Japan’s World Down Syndrome Day Poster Created by Photographer and Model with Condition; Poster Aims to ‘End the Stereotypes’

Courtesy of the Japan Down Syndrome Society
Kazuya Shimizu in this year’s World Down Syndrome Day poster

A model and a photographer with Down syndrome have contributed to Japan’s poster to raise awareness about the condition this year.

The poster was made in time for World Down Syndrome Day, which is officially observed on March 21 by the United Nations. Making the poster is more meaningful when people with Down syndrome are involved, letting society know about the potential of those with the condition.

Photographer Taishi Kawada of Nagoya is a 42-year-old camera enthusiast and has held 18 solo photo exhibitions. Kawada has loved cameras ever since childhood. The poster features Kazuya Shimizu of Minami-minowa, Nagano Prefecture, who graduated from a special needs school in the prefecture this month. Shimizu, 18, loves playing Boccia, dancing and participating in a theatrical group.

Courtesy of Keiko Kawada
Taishi Kawada

A member of the Japan Down Syndrome Society asked if Kawada would be willing to take photos for the poster, and the photographer happily agreed. Shimizu was selected from among the society’s members who applied to be the model for the poster.

The photoshoot was held at Shimizu’s school in December. Kawada took pictures of Shimizu as he threw a Boccia ball.

“Taking photos for the poster was a very rare experience as Taishi usually works independently when taking photos,” said Keiko, Kawada’s mother. “Taishi was so nervous at the beginning, but gradually relaxed since the people at the site were all kind.” According to Keiko, Kawada let out a gasp of satisfaction when he saw the final version of the poster “Kazuya was very happy to serve as a model since he likes appearing in public,” said Akemi, Shimizu’s mother. “He enjoyed the photoshoot very much.”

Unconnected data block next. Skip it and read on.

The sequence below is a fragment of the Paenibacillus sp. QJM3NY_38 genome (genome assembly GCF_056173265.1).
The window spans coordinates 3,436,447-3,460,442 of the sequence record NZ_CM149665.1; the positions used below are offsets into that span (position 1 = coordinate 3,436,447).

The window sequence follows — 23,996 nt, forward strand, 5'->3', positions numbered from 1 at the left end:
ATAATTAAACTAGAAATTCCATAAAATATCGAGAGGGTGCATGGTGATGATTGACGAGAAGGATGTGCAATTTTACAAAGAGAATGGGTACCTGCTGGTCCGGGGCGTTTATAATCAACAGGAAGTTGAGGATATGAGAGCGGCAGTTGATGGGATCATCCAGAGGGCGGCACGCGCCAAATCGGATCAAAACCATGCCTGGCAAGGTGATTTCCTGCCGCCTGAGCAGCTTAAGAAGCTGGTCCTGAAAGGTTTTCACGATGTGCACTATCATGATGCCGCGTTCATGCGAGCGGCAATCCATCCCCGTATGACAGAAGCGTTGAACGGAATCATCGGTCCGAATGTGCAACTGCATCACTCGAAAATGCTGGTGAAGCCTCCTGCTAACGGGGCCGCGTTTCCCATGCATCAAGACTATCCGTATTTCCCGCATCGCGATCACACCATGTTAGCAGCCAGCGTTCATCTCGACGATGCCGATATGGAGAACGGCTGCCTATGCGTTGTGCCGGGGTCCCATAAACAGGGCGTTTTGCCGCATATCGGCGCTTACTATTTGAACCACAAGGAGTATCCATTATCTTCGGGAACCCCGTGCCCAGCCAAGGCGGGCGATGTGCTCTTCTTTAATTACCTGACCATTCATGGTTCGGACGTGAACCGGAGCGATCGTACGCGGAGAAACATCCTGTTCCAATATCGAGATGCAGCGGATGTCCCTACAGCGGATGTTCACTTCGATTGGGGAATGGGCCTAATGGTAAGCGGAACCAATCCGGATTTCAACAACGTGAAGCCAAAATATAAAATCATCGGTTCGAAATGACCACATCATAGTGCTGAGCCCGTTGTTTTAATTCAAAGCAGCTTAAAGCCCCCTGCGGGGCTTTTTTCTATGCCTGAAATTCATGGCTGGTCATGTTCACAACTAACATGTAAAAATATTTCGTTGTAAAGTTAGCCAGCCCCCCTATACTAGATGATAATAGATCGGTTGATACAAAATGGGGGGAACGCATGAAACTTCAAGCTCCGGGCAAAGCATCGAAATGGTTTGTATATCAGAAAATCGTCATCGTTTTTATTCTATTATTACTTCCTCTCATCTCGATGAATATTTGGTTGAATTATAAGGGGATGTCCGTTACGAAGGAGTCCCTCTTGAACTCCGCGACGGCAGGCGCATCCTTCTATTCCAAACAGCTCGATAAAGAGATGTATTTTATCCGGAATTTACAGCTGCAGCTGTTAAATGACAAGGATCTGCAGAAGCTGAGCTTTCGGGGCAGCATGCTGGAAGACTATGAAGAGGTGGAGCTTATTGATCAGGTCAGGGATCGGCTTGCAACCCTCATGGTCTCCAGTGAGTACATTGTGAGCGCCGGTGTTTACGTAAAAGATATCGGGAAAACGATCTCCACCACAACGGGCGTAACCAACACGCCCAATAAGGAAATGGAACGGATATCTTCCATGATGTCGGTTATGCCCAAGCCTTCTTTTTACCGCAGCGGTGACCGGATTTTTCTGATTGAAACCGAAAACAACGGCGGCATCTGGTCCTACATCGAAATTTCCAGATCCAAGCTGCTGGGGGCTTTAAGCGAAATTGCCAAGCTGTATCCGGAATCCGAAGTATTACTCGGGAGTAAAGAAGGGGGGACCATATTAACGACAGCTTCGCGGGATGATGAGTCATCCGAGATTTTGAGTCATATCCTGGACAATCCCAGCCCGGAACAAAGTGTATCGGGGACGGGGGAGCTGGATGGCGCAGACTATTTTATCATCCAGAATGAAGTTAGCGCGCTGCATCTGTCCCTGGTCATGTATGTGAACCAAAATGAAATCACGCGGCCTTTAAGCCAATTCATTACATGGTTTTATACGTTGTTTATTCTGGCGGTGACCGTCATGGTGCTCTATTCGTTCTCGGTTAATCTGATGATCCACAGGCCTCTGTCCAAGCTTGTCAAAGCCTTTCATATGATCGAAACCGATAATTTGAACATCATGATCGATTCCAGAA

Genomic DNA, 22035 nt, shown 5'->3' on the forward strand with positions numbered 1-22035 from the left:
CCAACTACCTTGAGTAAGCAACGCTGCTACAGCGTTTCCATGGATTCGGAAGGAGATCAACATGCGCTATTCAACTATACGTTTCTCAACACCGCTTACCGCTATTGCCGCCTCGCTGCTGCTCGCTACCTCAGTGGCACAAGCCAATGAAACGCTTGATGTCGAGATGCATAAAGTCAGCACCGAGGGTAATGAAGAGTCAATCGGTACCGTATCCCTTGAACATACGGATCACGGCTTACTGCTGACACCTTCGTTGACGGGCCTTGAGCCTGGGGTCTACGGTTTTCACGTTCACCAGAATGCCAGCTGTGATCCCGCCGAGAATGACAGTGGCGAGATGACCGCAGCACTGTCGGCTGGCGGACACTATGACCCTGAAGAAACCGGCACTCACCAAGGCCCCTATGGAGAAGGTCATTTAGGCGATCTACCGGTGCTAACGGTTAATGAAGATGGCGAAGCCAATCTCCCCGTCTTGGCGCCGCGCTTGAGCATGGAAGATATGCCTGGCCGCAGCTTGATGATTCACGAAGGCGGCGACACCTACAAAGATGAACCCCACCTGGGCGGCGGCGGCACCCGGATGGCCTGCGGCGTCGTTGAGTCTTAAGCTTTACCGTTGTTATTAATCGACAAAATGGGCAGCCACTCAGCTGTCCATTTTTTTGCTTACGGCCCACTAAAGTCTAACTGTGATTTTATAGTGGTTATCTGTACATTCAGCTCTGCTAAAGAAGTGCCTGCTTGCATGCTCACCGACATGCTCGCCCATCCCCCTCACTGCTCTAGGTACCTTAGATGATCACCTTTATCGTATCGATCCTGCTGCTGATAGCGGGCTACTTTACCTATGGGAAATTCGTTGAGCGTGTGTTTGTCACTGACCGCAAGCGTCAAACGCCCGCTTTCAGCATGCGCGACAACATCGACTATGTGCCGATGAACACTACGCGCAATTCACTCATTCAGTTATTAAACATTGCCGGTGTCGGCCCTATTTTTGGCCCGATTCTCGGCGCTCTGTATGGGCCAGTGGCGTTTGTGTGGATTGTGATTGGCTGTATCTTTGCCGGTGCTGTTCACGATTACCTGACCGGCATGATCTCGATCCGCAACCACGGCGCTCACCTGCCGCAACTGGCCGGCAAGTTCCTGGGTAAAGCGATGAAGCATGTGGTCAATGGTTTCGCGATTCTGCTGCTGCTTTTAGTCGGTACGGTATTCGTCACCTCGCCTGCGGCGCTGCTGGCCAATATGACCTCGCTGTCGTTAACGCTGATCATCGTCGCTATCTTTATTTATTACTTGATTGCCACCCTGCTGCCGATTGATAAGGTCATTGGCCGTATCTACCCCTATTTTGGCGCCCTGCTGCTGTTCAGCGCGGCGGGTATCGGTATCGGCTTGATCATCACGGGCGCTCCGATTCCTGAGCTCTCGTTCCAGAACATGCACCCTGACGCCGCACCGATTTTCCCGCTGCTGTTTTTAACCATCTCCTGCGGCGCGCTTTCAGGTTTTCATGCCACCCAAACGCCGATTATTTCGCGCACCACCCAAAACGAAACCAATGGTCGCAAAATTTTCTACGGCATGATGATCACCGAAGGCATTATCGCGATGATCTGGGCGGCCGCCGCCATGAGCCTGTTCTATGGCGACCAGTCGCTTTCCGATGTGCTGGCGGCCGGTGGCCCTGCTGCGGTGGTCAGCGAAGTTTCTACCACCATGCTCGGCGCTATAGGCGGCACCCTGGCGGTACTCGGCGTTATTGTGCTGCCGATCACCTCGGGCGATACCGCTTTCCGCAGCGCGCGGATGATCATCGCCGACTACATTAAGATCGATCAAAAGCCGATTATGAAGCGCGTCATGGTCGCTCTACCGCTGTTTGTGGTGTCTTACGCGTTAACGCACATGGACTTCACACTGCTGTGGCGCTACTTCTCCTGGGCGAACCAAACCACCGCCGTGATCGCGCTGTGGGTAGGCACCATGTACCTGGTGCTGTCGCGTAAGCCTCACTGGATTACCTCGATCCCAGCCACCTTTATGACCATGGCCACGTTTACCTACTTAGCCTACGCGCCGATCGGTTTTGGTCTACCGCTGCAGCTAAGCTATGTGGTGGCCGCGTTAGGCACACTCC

“End The Stereotypes” is the theme of this year’s World Down Syndrome Day. The poster was made with this theme in mind.

The Japan Down Syndrome Society says on its website: “Those with Down syndrome or an intellectual disability are sometimes not treated as equals to those without the condition due to stereotypes.

“Such assumptions or prejudices narrow people’s horizons like a tunnel. By reevaluating personal assumptions, people can change how they have viewed the world so far.”

Overcoming difficulties

Though both mothers are confident now, they initially struggled with how to raise children with the syndrome and gradually overcame the difficulties.

“When Taishi was born, there was almost no place to receive guidance. I was isolated,” Keiko recalled. She realized that schools in Japan would not bring out Taishi’s true self. Keiko decided to take Taishi and her younger son to Hawaii and stayed there for about four years. Taishi enjoyed water sports and the residents were kind to the Kawada family.

When Akemi learned that Kazuya might have Down syndrome, she felt sorry that she was unable to bring him into this world like other children. However, Akemi gradually realized that she was discriminating against him. “Kazuya is so kind,” Akemi said. “When he finds someone crying, he soothes them by patting their back and sometimes cries with them. I love him so much.”

The two mothers both encouraged their children since they were small to communicate with others and participate in social activities.

“I’ve repeatedly said that disabled people can do things if they try,” Keiko said. “This poster perfectly explains my feelings.”